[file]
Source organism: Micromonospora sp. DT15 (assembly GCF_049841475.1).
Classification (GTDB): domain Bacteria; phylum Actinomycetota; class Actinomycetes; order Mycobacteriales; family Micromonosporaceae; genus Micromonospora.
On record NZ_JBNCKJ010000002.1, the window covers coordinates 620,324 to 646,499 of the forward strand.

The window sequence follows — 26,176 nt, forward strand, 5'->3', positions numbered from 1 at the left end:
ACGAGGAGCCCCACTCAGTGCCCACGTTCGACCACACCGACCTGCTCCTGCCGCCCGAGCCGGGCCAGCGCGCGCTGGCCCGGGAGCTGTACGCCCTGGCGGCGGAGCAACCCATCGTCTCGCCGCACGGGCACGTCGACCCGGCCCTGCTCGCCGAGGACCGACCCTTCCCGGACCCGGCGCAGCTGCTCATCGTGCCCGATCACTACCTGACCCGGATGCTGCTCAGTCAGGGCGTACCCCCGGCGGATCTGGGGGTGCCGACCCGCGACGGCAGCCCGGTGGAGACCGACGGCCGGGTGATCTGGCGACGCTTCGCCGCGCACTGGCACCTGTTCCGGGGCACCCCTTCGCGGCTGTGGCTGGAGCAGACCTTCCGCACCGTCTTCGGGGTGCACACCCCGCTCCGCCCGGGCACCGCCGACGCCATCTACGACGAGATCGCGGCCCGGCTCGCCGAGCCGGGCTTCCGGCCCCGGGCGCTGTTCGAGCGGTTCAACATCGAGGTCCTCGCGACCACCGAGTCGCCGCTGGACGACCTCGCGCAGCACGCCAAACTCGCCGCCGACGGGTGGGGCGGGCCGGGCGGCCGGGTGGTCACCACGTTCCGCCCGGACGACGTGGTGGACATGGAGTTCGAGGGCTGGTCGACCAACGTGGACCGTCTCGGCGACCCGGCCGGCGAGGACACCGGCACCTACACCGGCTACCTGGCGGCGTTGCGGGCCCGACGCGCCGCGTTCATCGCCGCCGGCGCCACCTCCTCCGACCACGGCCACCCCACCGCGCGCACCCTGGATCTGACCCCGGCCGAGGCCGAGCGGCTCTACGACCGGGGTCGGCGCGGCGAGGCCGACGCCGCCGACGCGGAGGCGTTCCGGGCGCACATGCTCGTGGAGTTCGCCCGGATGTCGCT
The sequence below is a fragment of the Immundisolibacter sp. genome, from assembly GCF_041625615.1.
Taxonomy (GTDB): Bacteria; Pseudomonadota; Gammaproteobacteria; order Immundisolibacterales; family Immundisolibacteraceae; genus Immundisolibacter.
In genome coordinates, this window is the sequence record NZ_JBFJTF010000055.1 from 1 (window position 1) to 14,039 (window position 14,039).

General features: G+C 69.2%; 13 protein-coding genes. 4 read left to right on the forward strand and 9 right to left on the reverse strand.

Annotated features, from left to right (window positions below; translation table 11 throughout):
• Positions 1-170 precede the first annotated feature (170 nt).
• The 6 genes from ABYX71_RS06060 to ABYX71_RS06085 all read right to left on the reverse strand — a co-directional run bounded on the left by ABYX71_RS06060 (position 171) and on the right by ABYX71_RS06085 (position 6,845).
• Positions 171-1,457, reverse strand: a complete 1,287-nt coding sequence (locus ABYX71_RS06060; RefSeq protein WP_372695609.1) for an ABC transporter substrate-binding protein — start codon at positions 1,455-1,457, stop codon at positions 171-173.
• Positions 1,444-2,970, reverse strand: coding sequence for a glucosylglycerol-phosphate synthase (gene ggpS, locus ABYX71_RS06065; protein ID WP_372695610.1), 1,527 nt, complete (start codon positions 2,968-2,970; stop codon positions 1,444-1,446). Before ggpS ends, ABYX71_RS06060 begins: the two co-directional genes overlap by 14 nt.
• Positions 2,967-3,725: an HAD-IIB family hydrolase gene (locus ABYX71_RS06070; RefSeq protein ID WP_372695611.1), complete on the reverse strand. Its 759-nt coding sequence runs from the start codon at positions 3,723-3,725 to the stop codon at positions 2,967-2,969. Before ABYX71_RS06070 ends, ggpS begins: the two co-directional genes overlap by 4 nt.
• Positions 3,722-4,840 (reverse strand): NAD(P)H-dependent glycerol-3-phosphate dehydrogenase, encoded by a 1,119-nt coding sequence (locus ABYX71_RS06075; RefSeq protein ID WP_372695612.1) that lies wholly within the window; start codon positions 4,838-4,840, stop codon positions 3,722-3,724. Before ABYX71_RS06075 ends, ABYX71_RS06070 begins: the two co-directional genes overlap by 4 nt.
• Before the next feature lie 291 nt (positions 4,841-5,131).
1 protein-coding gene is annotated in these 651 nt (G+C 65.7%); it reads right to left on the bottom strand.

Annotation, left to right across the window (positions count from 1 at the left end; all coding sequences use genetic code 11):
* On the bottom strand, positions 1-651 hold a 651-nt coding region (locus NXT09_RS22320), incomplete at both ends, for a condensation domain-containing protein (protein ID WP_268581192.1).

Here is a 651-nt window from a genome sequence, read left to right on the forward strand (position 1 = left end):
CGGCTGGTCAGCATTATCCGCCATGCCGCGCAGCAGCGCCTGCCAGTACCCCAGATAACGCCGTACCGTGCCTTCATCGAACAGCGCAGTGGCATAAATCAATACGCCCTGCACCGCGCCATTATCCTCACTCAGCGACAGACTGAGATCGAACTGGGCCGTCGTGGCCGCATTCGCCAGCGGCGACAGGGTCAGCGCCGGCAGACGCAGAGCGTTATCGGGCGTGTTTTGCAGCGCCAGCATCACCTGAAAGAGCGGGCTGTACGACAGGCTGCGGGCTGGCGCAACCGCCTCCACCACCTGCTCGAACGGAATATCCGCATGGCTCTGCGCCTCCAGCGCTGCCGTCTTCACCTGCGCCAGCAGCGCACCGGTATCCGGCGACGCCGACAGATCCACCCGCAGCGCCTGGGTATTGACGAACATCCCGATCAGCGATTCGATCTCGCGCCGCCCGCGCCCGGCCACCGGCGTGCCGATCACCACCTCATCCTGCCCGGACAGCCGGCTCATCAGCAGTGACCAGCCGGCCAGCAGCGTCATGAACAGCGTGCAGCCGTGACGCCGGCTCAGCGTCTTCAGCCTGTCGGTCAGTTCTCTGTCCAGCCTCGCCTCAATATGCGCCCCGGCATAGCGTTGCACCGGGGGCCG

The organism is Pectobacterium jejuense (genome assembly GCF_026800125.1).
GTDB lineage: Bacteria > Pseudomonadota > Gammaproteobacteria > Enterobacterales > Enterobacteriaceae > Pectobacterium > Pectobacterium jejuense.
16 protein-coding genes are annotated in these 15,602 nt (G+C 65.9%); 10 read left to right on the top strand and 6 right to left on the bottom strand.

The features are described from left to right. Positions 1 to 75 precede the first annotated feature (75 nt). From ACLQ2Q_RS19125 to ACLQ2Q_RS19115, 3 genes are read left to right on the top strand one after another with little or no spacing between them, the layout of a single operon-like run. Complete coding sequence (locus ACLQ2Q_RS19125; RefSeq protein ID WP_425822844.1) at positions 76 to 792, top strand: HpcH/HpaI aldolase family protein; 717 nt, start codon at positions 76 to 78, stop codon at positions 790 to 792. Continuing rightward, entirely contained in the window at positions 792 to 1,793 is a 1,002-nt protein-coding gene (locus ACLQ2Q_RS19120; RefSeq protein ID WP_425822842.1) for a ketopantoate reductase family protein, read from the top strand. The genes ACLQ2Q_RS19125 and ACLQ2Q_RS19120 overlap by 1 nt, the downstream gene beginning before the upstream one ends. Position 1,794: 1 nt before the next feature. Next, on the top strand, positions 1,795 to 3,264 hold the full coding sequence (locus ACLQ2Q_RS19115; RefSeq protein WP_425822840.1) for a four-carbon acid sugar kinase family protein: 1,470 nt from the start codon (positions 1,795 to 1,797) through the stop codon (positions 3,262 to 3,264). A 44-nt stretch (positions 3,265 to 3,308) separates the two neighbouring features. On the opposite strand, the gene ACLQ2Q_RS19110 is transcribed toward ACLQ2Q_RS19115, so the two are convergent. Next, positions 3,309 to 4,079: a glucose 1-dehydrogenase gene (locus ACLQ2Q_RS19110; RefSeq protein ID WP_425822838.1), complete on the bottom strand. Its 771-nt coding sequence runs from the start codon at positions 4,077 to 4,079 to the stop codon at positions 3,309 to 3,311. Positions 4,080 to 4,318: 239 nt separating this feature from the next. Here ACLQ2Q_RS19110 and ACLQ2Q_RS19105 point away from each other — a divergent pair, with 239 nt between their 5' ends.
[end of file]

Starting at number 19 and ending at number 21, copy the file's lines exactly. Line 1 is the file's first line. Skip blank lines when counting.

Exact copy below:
Annotation, left to right across the window (positions count from 1 at the left end; all coding sequences use genetic code 11):
* On the bottom strand, positions 1-651 hold a 651-nt coding region (locus NXT09_RS22320), incomplete at both ends, for a condensation domain-containing protein (protein ID WP_268581192.1).

Here is a 651-nt window from a genome sequence, read left to right on the forward strand (position 1 = left end):